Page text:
Progress: Johan Norberg discusses the evolution of an ideal.

Happiness: If you want a preview of Gad Saad's new book on happiness, listen to his interview with Michael Shermer. Saad is not talking (only) about hedonistic pleasure, but rather about the deep commitments that give rise to a stable experience of happiness. He talks about "instantiating your creative impulse." (Buried in here also is an epic anti-tax rant.) Very interesting.

Autonomy and Liberalism: Emily Chamlee-Wright: David Brooks argues that Canada's excessive assisted death policies illustrate the problems with "philosophical liberalism, built upon a foundation of individual liberty." Chamlee-Wright states her aims: "The case I want to make is that liberalism's core principle of individual autonomy is not a recipe for social decay. It is an essential ingredient in what makes liberal societies humane sites of meaning-rich social connection in which capable but fallible human beings cooperate, adapt, and learn."

Classical Liberalism: Thanks to Bryan Caplan, two of Ralph Raico's lectures from 1990 on classical liberalism are now available. Raico describes how the world changed from one very oppressive of many individuals to one of relative liberation. One thing he discusses is the idea of a "higher law" that develops in Judaism and in ancient Greece. In the second lecture, Raico talks about the conservative reaction to liberalism (attention Bryan Caplan). I listened to these in their entirety (except for Q&A) and enjoyed them.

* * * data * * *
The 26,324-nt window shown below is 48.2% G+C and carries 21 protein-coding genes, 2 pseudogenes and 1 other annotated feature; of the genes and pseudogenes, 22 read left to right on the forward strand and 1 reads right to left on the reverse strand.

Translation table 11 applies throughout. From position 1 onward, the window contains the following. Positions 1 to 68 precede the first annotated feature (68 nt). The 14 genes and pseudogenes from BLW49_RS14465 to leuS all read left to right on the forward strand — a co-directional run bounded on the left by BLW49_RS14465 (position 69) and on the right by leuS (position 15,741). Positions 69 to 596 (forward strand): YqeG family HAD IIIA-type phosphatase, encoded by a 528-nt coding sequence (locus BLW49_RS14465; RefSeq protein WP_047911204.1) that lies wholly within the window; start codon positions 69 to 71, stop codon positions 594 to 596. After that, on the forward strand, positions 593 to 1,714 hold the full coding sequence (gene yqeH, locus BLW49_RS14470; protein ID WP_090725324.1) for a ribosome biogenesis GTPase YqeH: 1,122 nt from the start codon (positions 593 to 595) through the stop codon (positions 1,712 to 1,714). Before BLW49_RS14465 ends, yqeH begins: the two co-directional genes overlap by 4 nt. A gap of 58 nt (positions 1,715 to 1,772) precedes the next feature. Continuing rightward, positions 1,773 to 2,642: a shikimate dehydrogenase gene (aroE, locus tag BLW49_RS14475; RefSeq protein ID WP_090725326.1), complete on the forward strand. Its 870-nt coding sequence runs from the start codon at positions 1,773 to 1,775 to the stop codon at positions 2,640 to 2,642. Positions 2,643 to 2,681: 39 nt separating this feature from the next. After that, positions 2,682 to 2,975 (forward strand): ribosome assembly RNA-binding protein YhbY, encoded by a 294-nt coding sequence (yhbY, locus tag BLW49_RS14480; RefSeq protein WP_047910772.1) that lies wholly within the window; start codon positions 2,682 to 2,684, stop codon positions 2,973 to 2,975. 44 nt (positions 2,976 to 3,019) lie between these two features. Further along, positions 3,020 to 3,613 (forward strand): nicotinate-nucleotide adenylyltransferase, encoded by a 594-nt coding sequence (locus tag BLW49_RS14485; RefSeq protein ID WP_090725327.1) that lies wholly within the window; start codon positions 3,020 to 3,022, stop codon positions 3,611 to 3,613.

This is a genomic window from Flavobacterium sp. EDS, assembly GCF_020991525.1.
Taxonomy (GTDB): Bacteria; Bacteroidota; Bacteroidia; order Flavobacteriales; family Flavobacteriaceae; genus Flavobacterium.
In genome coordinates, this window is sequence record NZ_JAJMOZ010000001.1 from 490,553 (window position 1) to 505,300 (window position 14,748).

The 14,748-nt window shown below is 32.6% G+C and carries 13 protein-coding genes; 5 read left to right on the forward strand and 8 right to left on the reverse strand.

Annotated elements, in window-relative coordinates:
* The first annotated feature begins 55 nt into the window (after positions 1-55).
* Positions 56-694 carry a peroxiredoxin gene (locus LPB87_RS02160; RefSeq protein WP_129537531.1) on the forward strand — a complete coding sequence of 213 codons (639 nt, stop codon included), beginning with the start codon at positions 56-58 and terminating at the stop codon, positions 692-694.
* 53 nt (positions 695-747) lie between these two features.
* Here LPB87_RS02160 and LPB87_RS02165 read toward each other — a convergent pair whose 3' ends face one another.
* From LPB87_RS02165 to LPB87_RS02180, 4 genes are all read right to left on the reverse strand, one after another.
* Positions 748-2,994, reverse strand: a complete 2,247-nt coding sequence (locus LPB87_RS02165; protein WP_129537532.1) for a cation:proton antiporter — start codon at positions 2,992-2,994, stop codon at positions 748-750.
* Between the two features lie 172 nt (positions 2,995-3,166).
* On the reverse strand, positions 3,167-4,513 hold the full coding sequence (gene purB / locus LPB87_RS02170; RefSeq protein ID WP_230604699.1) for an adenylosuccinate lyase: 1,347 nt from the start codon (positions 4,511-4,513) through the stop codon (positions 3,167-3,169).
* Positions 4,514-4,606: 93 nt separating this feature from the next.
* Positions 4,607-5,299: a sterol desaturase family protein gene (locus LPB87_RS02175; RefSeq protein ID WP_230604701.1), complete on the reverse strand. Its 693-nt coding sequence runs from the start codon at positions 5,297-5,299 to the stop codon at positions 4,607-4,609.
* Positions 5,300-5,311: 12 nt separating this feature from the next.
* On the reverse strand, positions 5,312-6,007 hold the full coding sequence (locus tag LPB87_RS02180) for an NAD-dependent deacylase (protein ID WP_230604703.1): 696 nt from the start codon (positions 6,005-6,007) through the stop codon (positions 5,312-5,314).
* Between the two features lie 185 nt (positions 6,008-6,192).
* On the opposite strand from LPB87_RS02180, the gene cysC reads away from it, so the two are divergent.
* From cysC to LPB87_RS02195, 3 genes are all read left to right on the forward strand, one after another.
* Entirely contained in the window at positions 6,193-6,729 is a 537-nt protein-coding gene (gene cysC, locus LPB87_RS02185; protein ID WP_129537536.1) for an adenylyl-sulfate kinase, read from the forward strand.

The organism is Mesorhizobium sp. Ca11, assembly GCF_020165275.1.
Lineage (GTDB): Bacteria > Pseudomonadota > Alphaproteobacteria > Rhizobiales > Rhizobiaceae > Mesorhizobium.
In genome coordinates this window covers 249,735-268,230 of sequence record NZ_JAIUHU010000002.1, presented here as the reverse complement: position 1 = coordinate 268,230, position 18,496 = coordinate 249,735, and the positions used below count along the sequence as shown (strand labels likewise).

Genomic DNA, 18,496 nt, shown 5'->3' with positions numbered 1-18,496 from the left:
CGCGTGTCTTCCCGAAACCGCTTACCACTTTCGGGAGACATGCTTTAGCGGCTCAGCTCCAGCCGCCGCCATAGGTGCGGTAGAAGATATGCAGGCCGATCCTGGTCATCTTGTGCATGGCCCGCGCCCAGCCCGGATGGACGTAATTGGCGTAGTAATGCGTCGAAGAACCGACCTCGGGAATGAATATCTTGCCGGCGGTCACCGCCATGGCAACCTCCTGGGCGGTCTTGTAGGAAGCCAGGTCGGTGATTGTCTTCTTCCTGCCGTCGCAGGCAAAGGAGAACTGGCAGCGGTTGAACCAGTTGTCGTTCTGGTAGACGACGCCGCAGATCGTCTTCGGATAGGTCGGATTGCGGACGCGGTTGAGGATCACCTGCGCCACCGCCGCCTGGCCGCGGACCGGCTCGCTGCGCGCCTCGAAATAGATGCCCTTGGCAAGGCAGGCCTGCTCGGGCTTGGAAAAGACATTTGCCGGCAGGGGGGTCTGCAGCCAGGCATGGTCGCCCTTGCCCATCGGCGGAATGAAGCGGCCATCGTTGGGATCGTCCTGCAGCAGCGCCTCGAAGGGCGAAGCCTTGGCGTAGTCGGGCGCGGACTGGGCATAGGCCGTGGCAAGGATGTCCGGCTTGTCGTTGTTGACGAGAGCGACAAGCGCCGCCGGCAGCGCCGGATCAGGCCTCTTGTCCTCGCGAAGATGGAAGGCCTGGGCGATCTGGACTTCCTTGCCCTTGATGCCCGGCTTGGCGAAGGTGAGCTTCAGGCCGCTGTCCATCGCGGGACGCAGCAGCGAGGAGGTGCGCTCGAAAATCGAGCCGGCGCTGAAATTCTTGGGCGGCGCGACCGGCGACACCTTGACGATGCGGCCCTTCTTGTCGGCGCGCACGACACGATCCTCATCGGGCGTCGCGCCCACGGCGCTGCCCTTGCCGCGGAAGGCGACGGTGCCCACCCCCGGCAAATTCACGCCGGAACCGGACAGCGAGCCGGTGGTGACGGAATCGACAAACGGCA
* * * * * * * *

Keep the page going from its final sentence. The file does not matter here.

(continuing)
Sinéad: Sinéad O'Connor (Shuhada' Sadaqat), who performed the iconic songs "Nothing Compares 2 U" and "The Emperor's New Clothes," has died. On October 3, 1992 she ripped up a picture of the Pope on Saturday Night Live. Some days later an audience loudly booed her, and she repeated the song she'd sang on SNL. Aaron Ross Powell comments, "Sinéad O'Connor's untimely death is a good time to remember her courageous act of calling out the Pope and the Catholic Church for their aiding and abetting of widespread child rape. This was the first right-wing outrage hysteria I have a clear memory of, and it was an important example taking advantage of a large audience to speak truth to power." (She was protesting the Catholic child-abuse scandals and other matters.)